This event email contains one main call to action (the RSVP button) along with supporting links to learn more about the speakers. You could follow this strategy when creating an email campaign strategy for health foods, parenting products, electronics, and much more.
How often should I send emails?
There is no single answer. But in general, it’s better to err towards too few emails with your email marketing strategy rather than too many.
However, if you send infrequently, your subscribers may forget that they’ve signed up for your list. 36% of people say they mark emails as spam because they never purposefully subscribed to the email list. It’s interesting to wonder how many of these people genuinely did sign up but the brand hadn’t contacted them in so long that they forgot.
You can also just ask your subscribers—as well as people who’ve just unsubscribed—how often they’d prefer to receive your content. Ask your new subscribers to fill out their preferences upon signup or send out a form to current subscribers.
What is the best time to send an email?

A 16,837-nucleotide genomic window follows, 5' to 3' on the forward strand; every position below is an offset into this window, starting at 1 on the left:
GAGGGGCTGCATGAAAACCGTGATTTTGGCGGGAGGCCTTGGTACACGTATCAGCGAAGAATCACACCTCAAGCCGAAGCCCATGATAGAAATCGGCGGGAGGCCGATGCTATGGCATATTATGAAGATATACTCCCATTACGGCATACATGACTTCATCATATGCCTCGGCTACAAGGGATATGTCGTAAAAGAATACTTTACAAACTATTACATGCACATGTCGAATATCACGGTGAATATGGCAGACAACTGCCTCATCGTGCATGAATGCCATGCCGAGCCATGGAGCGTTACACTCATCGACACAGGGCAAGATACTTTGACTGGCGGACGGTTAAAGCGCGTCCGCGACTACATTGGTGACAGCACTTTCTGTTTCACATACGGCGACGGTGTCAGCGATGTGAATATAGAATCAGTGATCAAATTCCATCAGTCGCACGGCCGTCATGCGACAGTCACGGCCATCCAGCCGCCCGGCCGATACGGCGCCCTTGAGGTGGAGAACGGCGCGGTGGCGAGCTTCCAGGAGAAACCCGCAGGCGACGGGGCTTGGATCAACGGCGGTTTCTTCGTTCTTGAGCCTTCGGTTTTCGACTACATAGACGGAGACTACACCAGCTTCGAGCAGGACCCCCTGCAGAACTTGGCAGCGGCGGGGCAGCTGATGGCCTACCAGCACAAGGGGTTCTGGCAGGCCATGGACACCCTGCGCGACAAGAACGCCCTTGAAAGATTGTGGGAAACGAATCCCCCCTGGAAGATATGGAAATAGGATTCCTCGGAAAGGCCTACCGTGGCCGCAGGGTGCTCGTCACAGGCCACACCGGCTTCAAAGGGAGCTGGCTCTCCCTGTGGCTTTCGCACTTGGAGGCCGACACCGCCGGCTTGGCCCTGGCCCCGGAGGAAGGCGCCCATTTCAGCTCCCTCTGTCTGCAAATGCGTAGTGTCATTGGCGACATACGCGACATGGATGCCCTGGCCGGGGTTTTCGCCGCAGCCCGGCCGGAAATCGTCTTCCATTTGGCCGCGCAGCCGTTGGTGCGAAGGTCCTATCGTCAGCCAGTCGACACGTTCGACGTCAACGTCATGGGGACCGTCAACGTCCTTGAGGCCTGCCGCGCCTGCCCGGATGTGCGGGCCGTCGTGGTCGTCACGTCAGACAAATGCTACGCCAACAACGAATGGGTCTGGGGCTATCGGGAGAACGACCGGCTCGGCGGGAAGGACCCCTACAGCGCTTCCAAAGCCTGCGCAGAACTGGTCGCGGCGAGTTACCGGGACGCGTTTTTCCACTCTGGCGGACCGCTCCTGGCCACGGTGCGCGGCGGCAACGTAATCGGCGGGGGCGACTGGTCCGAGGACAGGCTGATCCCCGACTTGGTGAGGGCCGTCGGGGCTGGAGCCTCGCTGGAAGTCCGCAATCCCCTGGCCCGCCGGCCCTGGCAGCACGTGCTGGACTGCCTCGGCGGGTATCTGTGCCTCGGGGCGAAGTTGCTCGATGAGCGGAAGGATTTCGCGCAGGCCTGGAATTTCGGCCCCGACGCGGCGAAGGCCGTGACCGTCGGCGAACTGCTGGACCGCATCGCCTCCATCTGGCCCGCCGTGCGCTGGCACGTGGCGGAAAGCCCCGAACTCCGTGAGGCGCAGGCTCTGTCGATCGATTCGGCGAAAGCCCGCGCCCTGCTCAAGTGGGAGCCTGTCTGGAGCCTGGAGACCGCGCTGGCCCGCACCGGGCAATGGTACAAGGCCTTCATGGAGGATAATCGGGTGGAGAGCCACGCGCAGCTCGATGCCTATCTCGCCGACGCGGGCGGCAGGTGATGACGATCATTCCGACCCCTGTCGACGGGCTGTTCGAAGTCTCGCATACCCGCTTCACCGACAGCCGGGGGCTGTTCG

The answer to this question is simple. When do your subscribers typically check their email? That’s your answer.
You want to send the emails out when you can safely assume your subscribers are already on their phone or device. If you send an email in the middle of the night, for example, it will likely be buried under ten other emails by the time a subscriber checks their phone in the morning.
According to our research at Campaign Monitor, email opens begin as people start their workday and continue throughout the day before tapering off into the evening. 53% of email opens occur between 9 a.m. and 5 p.m., while 24% occur between 6 p.m. and 11 p.m. as folks wind down for the night.
It’s a good idea to break your list up into segments based on geolocation (time zones) and send out emails during the subscriber’s ideal time.
Is it okay to buy an email list?
Although there are services and products that claim to have fully opt-in, up-to-date databases, you have no real way of confirming that. Most email service providers and anti-spam systems take a very dim view of purchased email lists. You could wind up getting your sending IP address flagged as spam and irreparably damage your sending reputation.